The Global News Source for the World of Science
23 October 2018Lab Chat
As of 1st January 2020, the International Maritime Organisation (IMO) are implementing a 0.5% sulphur cap on bunker fuels. The IMO’s decision could cost the global economy $1 trillion over 5 years and increase crude prices by 10% in 2020 alone.
This could be bad news for the Gulf, which is home to the world’s second largest bunkering hub – the UAE’s Port of Fujairah. While the Gulf is developing low-sulphur fuel at an impressive rate, there’s no room for slow progress.
As it stands today, only 35% of the world’s refineries could supply 0.5% fuel by 2020. An oil expert at Kuwait Petroleum Corporation (KPC) told Petroleum Economist how ”we all need guidance” to ensure a sufficient supply of bunker fuels come 2020.
It’s not only the waters that the UAE needs to be aware of. The International Air Transport Association (IATA) is also making serious changes. The Carbon Offsetting Reduction Scheme for International Aviation (CORSIA) is being implemented from 2021, aiming to reduce annual increases in CO2 emissions.
The pilot phases from 2021 through to 2026 will apply to those regions that have volunteered to participate in the scheme. But, from 2027 onwards, all areas with an individual share of international aviation activities will have to take part.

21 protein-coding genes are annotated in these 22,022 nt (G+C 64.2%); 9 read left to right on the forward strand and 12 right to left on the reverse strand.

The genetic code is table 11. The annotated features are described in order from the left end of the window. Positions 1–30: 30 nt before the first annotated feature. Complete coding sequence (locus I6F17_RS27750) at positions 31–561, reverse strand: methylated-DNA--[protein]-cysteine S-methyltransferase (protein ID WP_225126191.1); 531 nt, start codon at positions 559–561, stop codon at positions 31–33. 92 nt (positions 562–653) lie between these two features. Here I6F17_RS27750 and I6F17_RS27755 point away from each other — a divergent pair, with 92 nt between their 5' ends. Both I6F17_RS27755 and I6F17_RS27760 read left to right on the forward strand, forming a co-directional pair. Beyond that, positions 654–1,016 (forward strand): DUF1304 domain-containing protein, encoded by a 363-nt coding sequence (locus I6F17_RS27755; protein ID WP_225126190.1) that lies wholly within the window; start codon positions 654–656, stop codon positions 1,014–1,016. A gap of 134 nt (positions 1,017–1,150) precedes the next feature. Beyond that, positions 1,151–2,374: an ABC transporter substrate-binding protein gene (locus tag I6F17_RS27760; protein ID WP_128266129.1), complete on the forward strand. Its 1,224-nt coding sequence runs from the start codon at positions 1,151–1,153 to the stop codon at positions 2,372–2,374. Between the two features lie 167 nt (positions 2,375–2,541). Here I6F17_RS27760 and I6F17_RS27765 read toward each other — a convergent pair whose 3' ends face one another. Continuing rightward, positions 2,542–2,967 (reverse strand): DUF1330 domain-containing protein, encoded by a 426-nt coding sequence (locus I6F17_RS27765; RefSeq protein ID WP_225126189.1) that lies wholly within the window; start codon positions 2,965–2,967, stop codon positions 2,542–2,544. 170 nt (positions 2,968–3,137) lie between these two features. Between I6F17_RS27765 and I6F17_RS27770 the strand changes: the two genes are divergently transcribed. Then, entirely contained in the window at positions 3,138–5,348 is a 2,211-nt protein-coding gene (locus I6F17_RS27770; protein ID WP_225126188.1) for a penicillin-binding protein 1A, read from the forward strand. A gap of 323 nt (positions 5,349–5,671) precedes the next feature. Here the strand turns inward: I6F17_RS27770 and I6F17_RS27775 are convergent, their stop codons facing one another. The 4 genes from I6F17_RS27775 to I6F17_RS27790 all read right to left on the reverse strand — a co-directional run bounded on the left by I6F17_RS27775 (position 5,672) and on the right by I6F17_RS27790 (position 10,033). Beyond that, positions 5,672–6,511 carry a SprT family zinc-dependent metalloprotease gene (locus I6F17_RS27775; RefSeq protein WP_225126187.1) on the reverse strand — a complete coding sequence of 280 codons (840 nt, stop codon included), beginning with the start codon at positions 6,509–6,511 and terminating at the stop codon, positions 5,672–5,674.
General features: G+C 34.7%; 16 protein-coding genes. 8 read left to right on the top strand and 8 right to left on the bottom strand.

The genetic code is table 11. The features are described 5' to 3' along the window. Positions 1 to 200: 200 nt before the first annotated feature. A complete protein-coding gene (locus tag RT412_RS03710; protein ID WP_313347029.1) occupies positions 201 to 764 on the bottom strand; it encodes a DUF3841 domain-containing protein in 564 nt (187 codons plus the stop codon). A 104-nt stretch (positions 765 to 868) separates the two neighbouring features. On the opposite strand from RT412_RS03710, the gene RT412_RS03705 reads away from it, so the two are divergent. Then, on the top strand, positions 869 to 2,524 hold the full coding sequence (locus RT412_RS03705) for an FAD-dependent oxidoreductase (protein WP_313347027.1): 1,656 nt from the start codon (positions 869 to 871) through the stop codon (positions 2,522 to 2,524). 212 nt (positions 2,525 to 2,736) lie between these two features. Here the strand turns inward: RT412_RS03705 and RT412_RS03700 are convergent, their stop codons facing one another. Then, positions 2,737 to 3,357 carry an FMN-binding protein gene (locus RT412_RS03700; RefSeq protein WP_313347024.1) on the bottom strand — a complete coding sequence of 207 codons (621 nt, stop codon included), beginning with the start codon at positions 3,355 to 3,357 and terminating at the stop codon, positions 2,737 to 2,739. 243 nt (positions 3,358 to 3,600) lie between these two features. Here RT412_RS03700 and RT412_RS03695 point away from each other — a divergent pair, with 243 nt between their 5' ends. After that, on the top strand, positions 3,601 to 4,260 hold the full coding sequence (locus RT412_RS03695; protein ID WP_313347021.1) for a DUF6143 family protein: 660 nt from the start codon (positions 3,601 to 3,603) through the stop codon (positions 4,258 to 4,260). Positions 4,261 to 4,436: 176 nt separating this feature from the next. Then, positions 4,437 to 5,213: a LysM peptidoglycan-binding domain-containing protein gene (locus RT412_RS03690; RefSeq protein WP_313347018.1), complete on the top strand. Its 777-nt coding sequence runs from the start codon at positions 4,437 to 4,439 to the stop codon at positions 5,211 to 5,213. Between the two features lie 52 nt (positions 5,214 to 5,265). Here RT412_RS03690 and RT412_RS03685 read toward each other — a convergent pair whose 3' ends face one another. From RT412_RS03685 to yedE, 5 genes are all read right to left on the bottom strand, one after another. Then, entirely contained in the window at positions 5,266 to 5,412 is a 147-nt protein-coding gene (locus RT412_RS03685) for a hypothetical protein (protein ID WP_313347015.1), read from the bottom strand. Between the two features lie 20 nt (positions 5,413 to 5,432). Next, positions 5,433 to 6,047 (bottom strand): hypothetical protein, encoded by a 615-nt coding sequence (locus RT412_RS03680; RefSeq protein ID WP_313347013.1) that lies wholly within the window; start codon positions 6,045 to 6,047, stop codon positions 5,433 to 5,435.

CORSIA will include a rise in fuel and ticket taxation everywhere, including the Middle East, impacting travel and kerosene demand.
As we gear up for the 115th Gulf Coast Conference in October, the world’s eyes will be on the environmental impact of the chemical and petrochemical industry. Understandably, the two most widely accepted accelerants of climate change – shipping and aviation – are under constant scrutiny.
The Gulf, home to the Port of Fujairah and one of the world’s fastest-growing aviation hubs, is looked to for guidance for big changes at this time. Will the region flop with a shortage of low sulphur fuels? Or will it leverage its flexible crude refining palette to boost its fuel and economy as 2020 rounds the corner? As it stands, the latter is looking more likely, with an increase in resources and funds being pumped into the development of alternatives.
As the world’s oil hub, the Gulf and Middle East are used to adapting and making transitions towards a new solution. There is little doubt that they will take this change in their stride, speeding up progress to ensure a better, more sustainable futurDownload PDF